Statistical arbitrage (or StatArb) can be seen as a model-based investment (or speculation) process, by constructing simultaneously long and short positions of different assets. The selected assets’ current values differ (on a relative basis) from a theoretically or quantitatively predicted value. The constructed positions should represent neutrality, for instance regarding industry, sector, market and/or currency.
StatArb is widely used by hedge funds and other sophisticated market participants. Statistical arbitrageurs (also called ‘market-neutral managers’) are trying to profit from temporary deviations of market prices from their fundamental value. To implement statistical arbitrage, they combine skills and experience with modern science. This means they apply the value theory, statistical decision theory, game theory, statistical pattern recognition techniques, time series techniques and co-integration. Statistical arbitrageurs identify the arbitrage situation through mathematical modelling techniques and if performed well, a profit situation can arise from pricing inefficiencies between assets. Altogether, statistical arbitrage presumes statistical mispricing of price relationships that are true in expectation in the long run when repeating a strategy.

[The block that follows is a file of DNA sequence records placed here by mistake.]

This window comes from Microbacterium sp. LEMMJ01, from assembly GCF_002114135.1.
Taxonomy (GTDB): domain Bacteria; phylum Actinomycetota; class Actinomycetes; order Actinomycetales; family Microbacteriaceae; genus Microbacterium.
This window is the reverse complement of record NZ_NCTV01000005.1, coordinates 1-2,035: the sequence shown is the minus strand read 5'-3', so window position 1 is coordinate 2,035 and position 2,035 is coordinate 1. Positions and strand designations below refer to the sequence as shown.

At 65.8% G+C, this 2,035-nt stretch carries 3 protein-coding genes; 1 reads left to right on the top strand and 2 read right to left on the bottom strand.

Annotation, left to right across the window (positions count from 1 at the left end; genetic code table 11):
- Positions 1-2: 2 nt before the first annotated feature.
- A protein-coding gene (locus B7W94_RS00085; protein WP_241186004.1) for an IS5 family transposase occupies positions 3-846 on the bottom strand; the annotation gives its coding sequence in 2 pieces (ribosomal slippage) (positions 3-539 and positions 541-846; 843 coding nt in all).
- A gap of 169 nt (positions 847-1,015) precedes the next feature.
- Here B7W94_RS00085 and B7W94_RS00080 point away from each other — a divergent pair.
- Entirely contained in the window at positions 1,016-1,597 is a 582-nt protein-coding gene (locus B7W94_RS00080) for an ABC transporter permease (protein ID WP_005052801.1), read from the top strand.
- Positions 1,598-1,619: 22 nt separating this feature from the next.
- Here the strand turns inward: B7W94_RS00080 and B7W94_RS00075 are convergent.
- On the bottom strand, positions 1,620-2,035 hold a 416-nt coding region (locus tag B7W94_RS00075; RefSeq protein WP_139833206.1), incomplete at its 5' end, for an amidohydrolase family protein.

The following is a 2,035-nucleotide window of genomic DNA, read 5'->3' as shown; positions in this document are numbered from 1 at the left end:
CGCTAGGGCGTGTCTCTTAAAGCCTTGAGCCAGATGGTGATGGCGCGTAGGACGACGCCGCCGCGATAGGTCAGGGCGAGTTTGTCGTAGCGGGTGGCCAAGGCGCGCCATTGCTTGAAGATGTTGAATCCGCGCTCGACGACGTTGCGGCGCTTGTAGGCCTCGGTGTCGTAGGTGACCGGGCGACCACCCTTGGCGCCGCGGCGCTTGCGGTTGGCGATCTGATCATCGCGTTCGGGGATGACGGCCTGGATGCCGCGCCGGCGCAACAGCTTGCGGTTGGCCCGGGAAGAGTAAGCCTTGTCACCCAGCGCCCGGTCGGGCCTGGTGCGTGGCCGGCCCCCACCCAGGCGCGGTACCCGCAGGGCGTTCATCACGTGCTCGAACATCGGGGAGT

Statistical arbitrage is much wider than deterministic arbitrage and it is impossible to give a complete overview of the possible strategies. Statistical arbitrage is also described as an ‘art of association’. This refers to the construction of equivalence (in value) of portfolios across different assets.
Statistical arbitrage strategies have the following characteristics:
In a general sense, statistical arbitrage strategies perform ideal if the amount of transaction time approaches infinity, while market liquidity also approaches the ideal level. Over any finite period of time, a series of low probability events may occur that impose heavy short-term losses. If those short-term losses are greater than the liquidity available to the market participant, default may occur (see: the LTCM hedge fund debacle).